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After a couple of weeks of turning these

into a bunch of these

and a lot of this

the lathe is open and I am more than ready to make some bike parts!

Today we’re making the blank for the input shaft primary drive gear.

This is the large spur gear that the clutch basket bolts to.  It meshes with the crank drive gear which is machined directly onto one of the circular crank counterweights.  This is a highly loaded part and therefore made from the same 4340 material that the crankshaft is made from.  The plasma nitriding hardening used to harden/strengthen the tooth surface is the same process used for hardening the crankshaft plain bearing journals.  Due to the higher surface stresses encountered by the gear tooth the part will be left in the plasma nitriding chamber for a longer time which creates a deeper layer of hard material.

The process will start with round blanks sliced from a 7 1/2″ diameter bar.  The material was sourced from Grammer Dempsey & Hudson, a ferrous metal (steel) supplier located close by in Newark, NJ.  They are old school to the point that they don’t have a website!

Here’s a few blanks of material are ready for the first and second lathe operations:

After machining soft jaws to the appropriate diameter the stock can be held in the 3 jaw hydraulic chuck.  Soft jaws are replaceable clamping jaws that can be easily machined to hold a specific part diameter or profile.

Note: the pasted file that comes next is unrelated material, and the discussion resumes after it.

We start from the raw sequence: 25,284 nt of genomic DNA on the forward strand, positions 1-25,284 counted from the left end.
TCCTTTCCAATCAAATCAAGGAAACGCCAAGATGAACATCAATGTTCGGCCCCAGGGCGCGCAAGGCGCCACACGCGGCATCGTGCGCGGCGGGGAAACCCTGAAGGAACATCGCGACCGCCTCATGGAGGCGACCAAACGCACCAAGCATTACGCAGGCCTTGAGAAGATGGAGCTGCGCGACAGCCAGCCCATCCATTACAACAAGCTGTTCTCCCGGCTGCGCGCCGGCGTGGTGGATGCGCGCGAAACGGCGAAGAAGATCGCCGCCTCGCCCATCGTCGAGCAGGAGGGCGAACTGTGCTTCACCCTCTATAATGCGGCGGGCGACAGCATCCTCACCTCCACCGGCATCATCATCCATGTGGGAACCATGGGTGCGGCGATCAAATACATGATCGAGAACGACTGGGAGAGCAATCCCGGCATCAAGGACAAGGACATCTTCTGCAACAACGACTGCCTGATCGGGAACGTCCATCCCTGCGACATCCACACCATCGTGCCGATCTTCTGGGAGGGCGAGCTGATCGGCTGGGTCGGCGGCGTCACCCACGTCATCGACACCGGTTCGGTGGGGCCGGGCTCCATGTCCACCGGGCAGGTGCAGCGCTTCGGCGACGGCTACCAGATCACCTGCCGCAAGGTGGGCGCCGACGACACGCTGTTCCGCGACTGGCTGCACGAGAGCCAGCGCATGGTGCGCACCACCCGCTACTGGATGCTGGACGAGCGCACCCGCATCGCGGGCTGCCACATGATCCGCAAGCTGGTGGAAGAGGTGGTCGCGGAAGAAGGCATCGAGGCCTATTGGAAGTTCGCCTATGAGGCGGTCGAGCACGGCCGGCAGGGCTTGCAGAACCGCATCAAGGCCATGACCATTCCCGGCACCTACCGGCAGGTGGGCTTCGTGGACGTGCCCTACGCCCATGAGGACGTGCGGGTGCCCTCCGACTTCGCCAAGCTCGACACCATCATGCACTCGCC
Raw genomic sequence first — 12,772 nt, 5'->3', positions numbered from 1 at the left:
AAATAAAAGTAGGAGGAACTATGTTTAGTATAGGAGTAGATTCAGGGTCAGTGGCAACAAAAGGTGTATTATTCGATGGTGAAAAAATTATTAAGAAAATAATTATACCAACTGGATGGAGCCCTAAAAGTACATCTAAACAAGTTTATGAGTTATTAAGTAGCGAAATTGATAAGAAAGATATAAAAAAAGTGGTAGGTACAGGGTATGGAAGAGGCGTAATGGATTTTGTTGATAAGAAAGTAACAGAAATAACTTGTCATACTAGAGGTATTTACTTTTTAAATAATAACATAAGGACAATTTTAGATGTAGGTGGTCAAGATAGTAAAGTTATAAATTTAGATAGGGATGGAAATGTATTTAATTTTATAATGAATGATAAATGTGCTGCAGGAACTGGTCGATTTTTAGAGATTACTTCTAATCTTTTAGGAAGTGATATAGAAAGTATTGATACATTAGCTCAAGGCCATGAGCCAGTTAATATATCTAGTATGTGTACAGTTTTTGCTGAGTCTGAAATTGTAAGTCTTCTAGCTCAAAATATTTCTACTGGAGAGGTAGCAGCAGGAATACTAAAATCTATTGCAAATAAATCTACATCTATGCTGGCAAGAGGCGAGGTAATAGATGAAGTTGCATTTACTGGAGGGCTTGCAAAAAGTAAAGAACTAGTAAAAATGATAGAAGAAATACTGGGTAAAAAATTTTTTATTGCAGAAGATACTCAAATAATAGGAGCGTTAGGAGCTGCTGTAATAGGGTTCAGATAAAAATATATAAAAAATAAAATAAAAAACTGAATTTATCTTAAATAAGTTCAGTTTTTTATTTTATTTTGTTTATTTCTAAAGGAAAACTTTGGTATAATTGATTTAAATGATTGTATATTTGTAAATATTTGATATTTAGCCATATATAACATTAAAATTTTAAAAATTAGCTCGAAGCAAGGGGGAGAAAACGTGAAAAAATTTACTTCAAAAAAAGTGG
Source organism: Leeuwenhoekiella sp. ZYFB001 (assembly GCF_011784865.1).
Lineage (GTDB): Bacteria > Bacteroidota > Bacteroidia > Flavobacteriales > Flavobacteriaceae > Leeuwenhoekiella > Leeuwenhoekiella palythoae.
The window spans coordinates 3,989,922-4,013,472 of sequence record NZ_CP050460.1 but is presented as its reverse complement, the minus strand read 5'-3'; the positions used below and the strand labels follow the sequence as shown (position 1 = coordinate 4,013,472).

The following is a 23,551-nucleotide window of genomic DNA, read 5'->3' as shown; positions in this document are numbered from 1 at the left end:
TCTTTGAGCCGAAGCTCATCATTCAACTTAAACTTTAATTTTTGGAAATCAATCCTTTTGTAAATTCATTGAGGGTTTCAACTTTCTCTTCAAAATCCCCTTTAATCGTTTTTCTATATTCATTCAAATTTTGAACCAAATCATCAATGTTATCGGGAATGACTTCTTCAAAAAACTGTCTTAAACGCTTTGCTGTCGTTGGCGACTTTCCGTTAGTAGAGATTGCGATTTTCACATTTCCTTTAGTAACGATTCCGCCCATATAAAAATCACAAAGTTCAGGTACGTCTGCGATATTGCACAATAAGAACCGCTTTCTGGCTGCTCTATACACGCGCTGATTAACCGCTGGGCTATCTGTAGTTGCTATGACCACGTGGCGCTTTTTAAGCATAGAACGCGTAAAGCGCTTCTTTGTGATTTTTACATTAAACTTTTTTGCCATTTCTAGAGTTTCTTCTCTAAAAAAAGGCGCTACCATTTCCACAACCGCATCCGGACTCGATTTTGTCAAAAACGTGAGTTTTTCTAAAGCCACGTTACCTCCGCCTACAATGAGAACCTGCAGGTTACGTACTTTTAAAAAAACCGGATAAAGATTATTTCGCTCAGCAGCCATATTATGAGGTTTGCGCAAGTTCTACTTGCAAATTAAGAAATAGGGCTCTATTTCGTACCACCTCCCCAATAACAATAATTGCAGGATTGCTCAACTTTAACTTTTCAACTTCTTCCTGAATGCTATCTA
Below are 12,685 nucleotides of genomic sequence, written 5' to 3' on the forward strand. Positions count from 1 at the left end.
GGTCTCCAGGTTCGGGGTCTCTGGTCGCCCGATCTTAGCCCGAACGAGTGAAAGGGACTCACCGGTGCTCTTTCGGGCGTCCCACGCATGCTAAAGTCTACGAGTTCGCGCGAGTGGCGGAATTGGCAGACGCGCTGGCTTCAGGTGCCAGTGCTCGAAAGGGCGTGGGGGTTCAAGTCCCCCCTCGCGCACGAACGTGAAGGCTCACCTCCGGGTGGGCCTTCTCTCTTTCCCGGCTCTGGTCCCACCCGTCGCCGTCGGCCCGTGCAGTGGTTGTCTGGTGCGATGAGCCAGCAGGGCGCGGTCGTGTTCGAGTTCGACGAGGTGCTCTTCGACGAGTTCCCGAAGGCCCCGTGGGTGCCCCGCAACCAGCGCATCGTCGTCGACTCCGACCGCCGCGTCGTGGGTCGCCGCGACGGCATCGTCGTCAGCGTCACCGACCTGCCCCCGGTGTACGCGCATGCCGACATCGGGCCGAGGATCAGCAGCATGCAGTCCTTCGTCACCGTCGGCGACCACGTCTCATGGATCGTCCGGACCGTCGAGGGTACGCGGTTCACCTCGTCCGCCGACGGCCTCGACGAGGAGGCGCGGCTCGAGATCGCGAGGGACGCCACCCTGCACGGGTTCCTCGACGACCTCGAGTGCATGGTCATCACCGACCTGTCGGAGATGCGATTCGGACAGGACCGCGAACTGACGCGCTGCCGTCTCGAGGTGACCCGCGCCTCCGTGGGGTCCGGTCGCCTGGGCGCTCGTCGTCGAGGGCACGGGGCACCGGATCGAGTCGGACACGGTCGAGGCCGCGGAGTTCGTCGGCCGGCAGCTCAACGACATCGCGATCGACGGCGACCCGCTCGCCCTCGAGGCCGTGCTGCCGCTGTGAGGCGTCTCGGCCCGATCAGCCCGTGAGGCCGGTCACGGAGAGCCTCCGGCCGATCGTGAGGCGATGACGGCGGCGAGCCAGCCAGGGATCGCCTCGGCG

I then ran the first lathe program which cut the clutch basket mounting face and pilot, the needle bearing bore, and the outer diameter that the gear teeth will be formed  from.  Machining all the crucial features in one setup ensures a high degree of accuracy.  Since this part is responsible for the transfer of all the engine power from the crank to the transmission accuracy is essential to minimize frictional power loss.

After machining several parts I then recut the soft jaws (they are replaceable once cut down as far as the mounting bolts) to hold the part by the newly machined outer diameter in order to clean up the back face of the part.

The back face machining is for weight reduction only so accuracy requirements are much lower than for the front functional surfaces but I still take care to minimize reclamping errors..

Repeat a few times and we have enough for a first run of engines:

The part now needs one mill operation to create weight reduction pockets and the clutch basket mounting holes.  I should have some time this week to do that.

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